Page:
Since the Paris Agreement was signed in December 2015 the Australian energy sector has been trending away from fossil fuels. Electricity generation from fossil fuel sources has declined and has been replaced almost exclusively by wind and solar power. Decommissioned coal power stations have not been replaced with new coal or gas: instead, there is a long pipeline of hydro, wind and solar projects that is slowly coming online. The closure of coal power stations around Australia is proceeding ahead of schedule, with many companies choosing an early exit for their aging, inefficient plants. There is a problem though: none of this is happening fast enough, and there’s no government support for a managed transition away from fossil fuels.
Scheduled coal closures in the Australian electricity sector (individual power plants labeled)
The growth of renewables in the Australian electricity sector has been constrained by several factors. Outdated transmission networks have meant that newly-minted renewable energy projects haven’t been able to deliver their full capacity, with some struggling to even connect to the grid in the first place. Sadly, these transmission problems tend to occur in areas where wind and sun resources are highest.
Already in 2019, two renewable energy companies have left the Australian market, citing frustrations with transmission and regulatory issues, as well as a total lack of support from the federal government. Established companies have plans to replace their current coal power with renewable alternatives, but the government isn’t letting them get on with the job. For instance, the current energy minister is seriously considering either a massive taxpayer-funded subsidy to keep one of Australia’s oldest coal plants running another three years past its scheduled close or to forcibly acquire the power plant if its owners move to shut it early.
Even a relatively simple reform – the introduction of “demand response” into the market to curb excessive power demand on critical days – was resisted by some regulatory bodies and vested interests before finally being introduced last year. The same players are still resisting the introduction of a new market settlement rule that stands to benefit flexible generation sources like gas and renewables.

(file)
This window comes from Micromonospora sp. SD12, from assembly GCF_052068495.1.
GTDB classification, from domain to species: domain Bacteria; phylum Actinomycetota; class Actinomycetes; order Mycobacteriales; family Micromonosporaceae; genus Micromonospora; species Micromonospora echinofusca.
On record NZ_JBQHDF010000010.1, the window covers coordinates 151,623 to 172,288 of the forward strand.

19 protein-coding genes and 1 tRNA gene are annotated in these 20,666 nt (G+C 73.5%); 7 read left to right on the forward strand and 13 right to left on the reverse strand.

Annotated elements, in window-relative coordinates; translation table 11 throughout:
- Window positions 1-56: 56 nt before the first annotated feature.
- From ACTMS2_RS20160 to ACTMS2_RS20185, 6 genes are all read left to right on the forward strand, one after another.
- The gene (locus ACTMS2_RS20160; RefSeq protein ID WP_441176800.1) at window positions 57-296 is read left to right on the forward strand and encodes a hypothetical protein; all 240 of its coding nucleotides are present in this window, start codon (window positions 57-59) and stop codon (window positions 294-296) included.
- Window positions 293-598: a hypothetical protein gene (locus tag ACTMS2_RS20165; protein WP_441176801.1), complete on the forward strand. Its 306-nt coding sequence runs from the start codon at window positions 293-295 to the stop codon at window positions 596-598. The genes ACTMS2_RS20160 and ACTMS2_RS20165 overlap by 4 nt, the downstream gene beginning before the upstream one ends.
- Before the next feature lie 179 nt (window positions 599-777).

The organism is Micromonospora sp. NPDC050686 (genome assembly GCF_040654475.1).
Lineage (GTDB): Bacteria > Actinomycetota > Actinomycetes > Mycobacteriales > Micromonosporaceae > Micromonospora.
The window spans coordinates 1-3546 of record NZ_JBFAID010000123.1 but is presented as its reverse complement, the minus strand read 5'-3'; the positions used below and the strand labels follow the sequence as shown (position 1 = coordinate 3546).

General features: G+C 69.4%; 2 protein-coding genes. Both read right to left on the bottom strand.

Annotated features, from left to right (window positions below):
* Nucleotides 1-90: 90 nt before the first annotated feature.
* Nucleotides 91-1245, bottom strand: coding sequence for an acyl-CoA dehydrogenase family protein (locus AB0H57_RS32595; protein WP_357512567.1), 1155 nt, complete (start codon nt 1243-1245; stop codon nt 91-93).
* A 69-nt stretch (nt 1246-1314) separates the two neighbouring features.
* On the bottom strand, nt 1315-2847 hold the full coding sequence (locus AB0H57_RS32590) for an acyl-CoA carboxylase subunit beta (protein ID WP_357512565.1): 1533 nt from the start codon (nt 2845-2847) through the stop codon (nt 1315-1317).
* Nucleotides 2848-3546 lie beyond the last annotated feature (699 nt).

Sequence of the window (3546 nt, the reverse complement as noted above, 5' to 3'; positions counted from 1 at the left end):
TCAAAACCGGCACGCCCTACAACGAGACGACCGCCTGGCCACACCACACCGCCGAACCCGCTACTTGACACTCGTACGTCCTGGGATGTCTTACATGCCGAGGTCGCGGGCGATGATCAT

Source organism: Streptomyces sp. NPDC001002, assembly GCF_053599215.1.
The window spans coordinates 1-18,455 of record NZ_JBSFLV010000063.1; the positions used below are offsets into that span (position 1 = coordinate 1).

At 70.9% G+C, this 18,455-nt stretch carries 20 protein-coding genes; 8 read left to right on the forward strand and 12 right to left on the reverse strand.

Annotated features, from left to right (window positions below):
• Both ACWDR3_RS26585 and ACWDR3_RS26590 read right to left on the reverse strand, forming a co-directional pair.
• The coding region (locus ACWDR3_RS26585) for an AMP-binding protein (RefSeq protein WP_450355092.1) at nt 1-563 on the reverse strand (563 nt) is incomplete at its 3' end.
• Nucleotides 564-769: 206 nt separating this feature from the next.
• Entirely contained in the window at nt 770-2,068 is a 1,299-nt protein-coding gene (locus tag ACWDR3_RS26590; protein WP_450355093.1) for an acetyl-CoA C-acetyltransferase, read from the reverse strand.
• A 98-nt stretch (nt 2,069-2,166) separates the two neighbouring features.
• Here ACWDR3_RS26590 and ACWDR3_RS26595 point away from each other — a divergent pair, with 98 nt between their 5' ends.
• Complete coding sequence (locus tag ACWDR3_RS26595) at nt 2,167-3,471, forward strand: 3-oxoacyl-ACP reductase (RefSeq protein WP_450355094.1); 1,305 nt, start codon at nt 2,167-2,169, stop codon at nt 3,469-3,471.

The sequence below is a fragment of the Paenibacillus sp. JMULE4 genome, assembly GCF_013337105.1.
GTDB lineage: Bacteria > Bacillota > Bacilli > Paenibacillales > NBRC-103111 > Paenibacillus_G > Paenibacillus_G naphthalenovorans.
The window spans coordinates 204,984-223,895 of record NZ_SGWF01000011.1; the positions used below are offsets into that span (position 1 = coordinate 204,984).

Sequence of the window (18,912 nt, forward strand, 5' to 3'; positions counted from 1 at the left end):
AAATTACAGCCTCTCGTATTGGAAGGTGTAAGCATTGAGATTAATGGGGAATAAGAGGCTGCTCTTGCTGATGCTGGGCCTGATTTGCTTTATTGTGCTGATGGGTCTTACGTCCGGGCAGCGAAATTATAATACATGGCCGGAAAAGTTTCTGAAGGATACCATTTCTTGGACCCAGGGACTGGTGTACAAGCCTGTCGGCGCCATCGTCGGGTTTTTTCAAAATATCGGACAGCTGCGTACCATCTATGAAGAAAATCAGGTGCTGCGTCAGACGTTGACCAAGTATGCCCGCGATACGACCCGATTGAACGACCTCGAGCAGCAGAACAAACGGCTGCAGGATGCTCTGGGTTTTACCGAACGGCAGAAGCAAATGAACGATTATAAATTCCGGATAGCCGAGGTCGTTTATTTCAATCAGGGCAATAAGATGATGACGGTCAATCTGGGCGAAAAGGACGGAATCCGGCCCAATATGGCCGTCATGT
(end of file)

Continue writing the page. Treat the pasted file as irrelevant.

Activity Rating: * Falling Behind
Australia’s energy market operator has a detailed plan to transition the grid away from fossil fuels and carefully manage the exit of coal from the system. Victoria is set to break away from national electricity market rules and fund its own transmission upgrades to break the current bottlenecks. Queensland is plowing ahead with a huge line of solar, wind and storage projects that should push the state to 50% renewables by 205. New South Wales is formulating its own plans for how to drastically reduce reliance on its ancient fleet of coal power stations. The path forward is clear, but recalcitrant national bodies are delaying Australia’s transition. The Australian energy sector has been stuck in an uncomfortable limbo since Paris, and there are no signs it will be able to break out of its funk.
Dear Mr. Taylor,
As Minister for Energy and Emissions Reductions, you’ve had a front-row seat to the uncomfortable limbo the Australian energy sector is stuck in. Since we entered the Paris Agreement in late 2015, electricity generation from fossil fuel sources has been on a steady decline, and the slack has well and truly been taken up by renewables. Gas – long touted as a bridging fuel – has not increased its presence in our grid to the degree first thought, and its relevance is quickly fading. We have the blueprints, the materials and the desire to refurbish our grid to a 21st-century standard, now all we need is the go-ahead.
We urge you to stop resisting the inevitable transition of our grid and embrace solutions as they currently stand. There is no need to cling to aging fossil fuel assets, but there is a need to responsibly plan for what they will be replaced with. The states are all breaking away from federal guidance on energy reform, convinced they are in a better position to dictate their energy future. Your guidance doesn’t need to be difficult or heavy-handed, and you stand to better fulfill the benchmarks of your Energy and Emissions Reductions portfolio.
Send Action Alert Message to:
Honorable Angus Taylor MP
Minister for Energy & Energy Reductions
18 Hill Street Camden
Camden NSW 2570
Telephone: +612 4658 7188